BitterSweet

Sweet Musings with a Bitterly Sharp Wit


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The Drunken Grape

It’s reasonable to expect a scorching summer ahead, at the rate the temperature is rising already. When was the last time you could even dream of donning shorts and flip flops come mid-April? It may be a sign of worse things to come, but right now, this sudden taste of the tropics is a welcome wake-up call from winter. Best of all, it’s now perfectly reasonable to bust out that ice cream maker and get churning, no further excuses necessary.

Rum raisin would have to be on the short list of classic parlor flavors, an essential scoop that must make every menu worth its salt. Sure, raisins can be a polarizing ingredient in desserts, but when soaked in spirits and thoroughly intoxicated on a heady mix of rum and sugar, what’s not to love? A mere replication of this tried-and-true formula wasn’t enough to satiate my appetite for experiment though, and my mind turned to other candies and successful raisin dessert mash-ups.

Ultimately an amalgamation of both the classic rum raisin ice cream and yogurt-covered raisins, the resulting marriage of tart, sweet, and slightly boozy makes me wonder why no one makes the traditional candies infused with spirits in the first place. Do yourself a favor and lose the the waxy coatings in favor of a smooth and creamy coat of thickened vegan yogurt- You’ll end up with not only a healthier treat, but a much more satisfying and grown-up option as well. This particular recipe may have been cut from the final line up in Vegan a la Mode, but there’s yet another rendition on this drunken raisin dessert, with a more chocolaty twist…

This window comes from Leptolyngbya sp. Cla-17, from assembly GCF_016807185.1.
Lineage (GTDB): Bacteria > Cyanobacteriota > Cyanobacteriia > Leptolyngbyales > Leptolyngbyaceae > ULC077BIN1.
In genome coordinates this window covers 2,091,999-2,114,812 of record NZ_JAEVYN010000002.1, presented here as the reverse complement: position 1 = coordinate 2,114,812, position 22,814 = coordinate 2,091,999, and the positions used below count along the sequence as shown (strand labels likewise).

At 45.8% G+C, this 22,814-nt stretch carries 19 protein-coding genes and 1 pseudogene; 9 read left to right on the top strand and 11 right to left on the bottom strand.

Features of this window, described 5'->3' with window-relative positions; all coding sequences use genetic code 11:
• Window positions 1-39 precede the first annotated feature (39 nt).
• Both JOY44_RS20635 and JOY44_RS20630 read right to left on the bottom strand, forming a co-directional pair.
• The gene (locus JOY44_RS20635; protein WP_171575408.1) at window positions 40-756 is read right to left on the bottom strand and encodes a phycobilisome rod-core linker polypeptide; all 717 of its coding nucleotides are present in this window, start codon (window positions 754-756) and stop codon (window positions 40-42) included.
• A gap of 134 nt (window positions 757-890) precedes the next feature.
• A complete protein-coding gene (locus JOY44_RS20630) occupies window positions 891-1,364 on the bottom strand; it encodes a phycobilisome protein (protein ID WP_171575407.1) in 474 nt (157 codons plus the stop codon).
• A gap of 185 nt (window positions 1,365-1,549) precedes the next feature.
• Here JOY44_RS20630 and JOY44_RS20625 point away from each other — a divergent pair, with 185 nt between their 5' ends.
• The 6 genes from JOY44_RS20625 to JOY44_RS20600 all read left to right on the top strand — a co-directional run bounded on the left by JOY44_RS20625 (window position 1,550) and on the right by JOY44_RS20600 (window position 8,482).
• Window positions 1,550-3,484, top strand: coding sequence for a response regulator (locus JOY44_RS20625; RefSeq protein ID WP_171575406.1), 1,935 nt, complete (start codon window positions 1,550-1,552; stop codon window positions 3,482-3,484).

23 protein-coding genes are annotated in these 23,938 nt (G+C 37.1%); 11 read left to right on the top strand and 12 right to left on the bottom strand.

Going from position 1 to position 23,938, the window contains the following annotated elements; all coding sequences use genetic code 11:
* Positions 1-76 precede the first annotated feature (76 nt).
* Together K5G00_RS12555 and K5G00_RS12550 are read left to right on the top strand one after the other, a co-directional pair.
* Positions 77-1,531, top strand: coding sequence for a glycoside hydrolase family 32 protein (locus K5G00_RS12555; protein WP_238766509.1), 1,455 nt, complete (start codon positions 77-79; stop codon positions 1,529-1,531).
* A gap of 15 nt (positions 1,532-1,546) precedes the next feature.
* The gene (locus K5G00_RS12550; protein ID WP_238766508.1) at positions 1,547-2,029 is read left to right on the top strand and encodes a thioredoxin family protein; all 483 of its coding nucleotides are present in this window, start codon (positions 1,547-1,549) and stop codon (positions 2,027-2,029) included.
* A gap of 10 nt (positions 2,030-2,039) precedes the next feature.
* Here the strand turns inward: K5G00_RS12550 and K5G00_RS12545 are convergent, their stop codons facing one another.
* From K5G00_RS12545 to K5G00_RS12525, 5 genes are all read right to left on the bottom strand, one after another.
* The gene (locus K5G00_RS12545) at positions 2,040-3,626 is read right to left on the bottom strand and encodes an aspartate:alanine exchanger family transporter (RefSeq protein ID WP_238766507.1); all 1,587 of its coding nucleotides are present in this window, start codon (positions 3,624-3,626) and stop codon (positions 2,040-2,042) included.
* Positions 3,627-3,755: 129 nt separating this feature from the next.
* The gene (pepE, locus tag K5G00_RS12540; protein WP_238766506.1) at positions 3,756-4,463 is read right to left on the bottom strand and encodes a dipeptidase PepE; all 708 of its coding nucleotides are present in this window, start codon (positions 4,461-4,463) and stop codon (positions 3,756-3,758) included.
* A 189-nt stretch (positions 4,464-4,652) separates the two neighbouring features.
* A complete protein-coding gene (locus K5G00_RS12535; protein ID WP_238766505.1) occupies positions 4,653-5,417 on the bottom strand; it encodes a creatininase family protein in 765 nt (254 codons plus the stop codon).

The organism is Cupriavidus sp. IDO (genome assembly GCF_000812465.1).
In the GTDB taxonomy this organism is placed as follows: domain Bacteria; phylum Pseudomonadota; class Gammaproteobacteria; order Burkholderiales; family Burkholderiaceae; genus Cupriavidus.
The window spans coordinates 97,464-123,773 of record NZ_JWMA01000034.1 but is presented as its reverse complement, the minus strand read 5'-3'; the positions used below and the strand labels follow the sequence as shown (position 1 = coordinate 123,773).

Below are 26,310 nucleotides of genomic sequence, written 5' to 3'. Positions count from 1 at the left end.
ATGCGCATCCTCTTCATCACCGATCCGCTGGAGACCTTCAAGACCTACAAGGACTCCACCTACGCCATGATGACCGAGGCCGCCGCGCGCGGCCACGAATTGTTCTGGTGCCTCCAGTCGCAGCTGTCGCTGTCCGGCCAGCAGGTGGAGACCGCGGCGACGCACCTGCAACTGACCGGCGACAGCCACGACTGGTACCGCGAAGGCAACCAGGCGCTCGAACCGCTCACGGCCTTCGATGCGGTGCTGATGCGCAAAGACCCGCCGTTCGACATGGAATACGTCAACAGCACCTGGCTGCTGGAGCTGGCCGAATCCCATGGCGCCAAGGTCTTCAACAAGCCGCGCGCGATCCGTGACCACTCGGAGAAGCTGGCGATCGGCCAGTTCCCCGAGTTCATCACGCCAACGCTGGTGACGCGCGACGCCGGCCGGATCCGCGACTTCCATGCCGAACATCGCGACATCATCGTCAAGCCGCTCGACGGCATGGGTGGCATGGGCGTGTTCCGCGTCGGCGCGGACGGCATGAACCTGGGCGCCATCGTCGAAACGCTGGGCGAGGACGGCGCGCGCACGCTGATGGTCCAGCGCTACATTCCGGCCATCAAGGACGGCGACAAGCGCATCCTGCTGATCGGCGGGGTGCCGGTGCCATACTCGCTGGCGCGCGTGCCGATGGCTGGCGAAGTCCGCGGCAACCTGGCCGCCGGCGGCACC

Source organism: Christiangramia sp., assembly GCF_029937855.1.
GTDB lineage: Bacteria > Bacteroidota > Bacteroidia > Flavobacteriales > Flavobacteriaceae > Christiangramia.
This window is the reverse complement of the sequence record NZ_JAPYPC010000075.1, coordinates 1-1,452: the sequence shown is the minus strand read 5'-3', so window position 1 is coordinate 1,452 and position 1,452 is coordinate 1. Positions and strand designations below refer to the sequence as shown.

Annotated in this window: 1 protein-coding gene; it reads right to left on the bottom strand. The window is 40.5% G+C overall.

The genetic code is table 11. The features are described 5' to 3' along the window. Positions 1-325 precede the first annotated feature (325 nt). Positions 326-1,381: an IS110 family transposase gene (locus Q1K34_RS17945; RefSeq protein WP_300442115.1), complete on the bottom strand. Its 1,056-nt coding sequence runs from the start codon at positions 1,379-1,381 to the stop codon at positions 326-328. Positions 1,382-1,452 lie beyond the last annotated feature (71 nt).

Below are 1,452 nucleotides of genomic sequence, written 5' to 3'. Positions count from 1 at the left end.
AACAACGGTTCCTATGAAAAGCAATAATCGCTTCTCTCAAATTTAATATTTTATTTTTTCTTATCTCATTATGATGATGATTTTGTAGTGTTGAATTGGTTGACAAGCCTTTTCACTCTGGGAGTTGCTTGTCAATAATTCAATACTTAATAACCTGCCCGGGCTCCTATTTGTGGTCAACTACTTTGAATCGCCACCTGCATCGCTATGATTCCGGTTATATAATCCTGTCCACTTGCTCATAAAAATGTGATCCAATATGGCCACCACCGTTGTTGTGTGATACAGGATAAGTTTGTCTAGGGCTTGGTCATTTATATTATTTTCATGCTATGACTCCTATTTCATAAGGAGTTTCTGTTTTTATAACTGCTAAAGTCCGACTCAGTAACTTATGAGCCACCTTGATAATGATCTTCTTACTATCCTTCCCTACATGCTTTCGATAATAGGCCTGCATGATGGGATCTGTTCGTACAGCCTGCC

Rum Raisin Frozen Yogurt

3 Cups (1 24-Ounce Container) Plain Soy or Coconut Yogurt
2/3 Cup Granulated Sugar
2/3 Cup Raisins
3 Tablespoons Dark Rum
2 Teaspoons Vanilla Extract
1/4 Teaspoon Salt

Line a strainer or colander with cheesecloth and fill with soy yogurt. Wrap the edges of the cheesecloth over the yogurt until fully covered, and place strainer or colander over a pot deep enough to catch the liquid and keep the yogurt from sitting in the moisture. Cover pot with plastic wrap and let sit in the refrigerator for a minimum of 8 hours. You should end up with about 2 1/2 cups of thick yogurt.

In a medium bowl, combine the strained yogurt, sugar, raisins, rum, vanilla, and salt. Stir well, cover with plastic wrap, and refrigerate overnight. Yes, this one does take a good measure of patience, but allowing the flavors to meld and develop before churning will create a more complex and harmonious final product. Plus, by effectively soaking the raisins for a good couple of hours, this will prevent them from turning into rock-hard icicles once they hit the freezer.

The following morning (don’t worry, there’s no shame in admitting you wanted to sneak a scoop for breakfast!) freeze mixture in an ice cream machine based on the manufacturer’s instructions. For a soft-serve consistency, serve immediately after freezing. For a firmer consistency more like standard ice cream, pack into an airtight container and let chill in the freezer for at least 4 hours.

Makes About 1 Quart